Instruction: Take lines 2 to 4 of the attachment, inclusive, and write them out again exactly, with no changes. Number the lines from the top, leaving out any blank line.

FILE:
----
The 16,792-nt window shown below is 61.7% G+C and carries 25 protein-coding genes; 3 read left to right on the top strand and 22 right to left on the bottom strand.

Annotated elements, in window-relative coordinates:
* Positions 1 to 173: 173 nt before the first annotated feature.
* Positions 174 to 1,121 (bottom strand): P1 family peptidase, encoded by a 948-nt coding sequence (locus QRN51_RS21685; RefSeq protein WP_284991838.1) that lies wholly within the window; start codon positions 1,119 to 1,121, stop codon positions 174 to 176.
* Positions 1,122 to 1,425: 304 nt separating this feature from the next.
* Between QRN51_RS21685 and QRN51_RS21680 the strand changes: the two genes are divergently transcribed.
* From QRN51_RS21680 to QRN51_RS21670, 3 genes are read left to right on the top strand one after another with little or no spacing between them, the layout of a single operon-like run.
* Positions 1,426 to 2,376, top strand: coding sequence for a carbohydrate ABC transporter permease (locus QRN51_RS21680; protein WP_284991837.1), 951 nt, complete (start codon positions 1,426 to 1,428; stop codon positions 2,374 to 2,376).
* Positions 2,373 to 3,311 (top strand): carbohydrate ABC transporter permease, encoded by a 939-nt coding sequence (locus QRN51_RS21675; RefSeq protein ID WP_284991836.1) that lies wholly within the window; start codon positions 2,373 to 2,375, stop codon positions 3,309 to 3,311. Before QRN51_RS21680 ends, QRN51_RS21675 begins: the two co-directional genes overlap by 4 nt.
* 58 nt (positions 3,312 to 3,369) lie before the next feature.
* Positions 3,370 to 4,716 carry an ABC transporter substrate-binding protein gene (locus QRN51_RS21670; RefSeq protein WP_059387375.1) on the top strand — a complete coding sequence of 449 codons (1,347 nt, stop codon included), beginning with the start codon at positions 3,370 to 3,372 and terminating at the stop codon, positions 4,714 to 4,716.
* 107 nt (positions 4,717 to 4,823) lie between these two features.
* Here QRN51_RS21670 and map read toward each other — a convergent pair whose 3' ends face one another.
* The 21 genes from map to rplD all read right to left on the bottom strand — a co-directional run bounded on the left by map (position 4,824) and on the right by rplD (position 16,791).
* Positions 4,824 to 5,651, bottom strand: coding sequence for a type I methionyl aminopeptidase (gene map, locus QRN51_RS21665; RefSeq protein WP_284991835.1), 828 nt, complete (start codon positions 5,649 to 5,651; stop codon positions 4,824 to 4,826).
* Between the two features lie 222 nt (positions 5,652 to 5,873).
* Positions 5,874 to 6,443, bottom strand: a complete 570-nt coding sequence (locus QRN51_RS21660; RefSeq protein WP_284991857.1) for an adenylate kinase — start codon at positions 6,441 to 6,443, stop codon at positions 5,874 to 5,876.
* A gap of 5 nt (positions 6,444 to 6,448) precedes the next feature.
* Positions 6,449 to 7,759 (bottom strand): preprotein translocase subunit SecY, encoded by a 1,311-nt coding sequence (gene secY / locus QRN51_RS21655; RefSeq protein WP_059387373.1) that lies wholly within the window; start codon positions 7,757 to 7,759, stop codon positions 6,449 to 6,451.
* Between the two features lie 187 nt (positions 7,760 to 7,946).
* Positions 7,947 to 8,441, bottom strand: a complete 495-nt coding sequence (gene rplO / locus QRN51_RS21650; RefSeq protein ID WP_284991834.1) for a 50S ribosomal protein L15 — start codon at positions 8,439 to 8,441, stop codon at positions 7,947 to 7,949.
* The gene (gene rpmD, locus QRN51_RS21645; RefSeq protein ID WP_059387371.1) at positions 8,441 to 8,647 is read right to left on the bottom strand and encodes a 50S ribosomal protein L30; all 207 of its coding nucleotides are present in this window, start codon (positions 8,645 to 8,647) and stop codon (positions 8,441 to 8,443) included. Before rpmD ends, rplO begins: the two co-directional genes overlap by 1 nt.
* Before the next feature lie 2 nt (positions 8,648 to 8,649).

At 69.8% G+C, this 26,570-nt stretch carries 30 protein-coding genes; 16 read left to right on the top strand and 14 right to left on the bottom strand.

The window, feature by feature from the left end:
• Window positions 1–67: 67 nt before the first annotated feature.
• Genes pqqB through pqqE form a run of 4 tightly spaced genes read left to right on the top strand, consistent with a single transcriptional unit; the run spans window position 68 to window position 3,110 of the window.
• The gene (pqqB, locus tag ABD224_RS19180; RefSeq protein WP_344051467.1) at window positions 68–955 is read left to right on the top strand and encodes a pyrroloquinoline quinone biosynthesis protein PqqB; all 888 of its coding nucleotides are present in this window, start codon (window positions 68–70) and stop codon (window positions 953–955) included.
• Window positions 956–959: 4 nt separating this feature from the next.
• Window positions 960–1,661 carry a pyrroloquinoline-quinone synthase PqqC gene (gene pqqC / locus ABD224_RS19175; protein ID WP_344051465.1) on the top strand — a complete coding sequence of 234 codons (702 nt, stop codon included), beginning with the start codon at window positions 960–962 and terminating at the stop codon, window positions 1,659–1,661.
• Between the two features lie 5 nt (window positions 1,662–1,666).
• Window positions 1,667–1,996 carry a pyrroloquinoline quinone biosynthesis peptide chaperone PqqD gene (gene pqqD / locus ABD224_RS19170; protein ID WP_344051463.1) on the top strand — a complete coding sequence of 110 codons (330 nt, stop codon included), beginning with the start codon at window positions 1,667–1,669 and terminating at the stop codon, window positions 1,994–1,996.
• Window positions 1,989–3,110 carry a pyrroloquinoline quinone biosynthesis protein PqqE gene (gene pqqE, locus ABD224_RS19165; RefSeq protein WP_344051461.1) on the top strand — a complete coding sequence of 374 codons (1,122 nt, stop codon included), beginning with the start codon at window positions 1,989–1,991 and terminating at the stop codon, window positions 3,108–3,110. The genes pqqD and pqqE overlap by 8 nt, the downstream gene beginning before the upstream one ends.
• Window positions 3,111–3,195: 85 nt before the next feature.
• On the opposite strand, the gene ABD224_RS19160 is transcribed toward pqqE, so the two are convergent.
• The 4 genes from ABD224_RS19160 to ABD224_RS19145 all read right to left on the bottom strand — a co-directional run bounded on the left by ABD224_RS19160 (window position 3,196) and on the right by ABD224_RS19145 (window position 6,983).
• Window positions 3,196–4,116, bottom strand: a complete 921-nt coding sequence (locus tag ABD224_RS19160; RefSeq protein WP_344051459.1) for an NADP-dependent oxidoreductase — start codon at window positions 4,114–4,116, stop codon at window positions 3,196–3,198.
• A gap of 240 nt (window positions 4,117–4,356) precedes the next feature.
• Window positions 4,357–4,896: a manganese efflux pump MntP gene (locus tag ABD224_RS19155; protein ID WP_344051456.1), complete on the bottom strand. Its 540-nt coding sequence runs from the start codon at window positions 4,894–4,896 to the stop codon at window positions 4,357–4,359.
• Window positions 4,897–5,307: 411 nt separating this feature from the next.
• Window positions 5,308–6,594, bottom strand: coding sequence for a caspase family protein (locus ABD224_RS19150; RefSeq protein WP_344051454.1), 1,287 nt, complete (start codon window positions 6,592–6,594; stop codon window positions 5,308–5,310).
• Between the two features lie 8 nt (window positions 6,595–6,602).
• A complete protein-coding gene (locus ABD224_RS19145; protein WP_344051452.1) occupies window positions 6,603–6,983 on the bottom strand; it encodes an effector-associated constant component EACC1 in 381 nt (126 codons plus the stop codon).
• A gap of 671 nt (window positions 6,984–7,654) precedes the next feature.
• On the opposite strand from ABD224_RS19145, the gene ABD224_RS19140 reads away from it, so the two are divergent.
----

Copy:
Annotated elements, in window-relative coordinates:
* Positions 1 to 173: 173 nt before the first annotated feature.
* Positions 174 to 1,121 (bottom strand): P1 family peptidase, encoded by a 948-nt coding sequence (locus QRN51_RS21685; RefSeq protein WP_284991838.1) that lies wholly within the window; start codon positions 1,119 to 1,121, stop codon positions 174 to 176.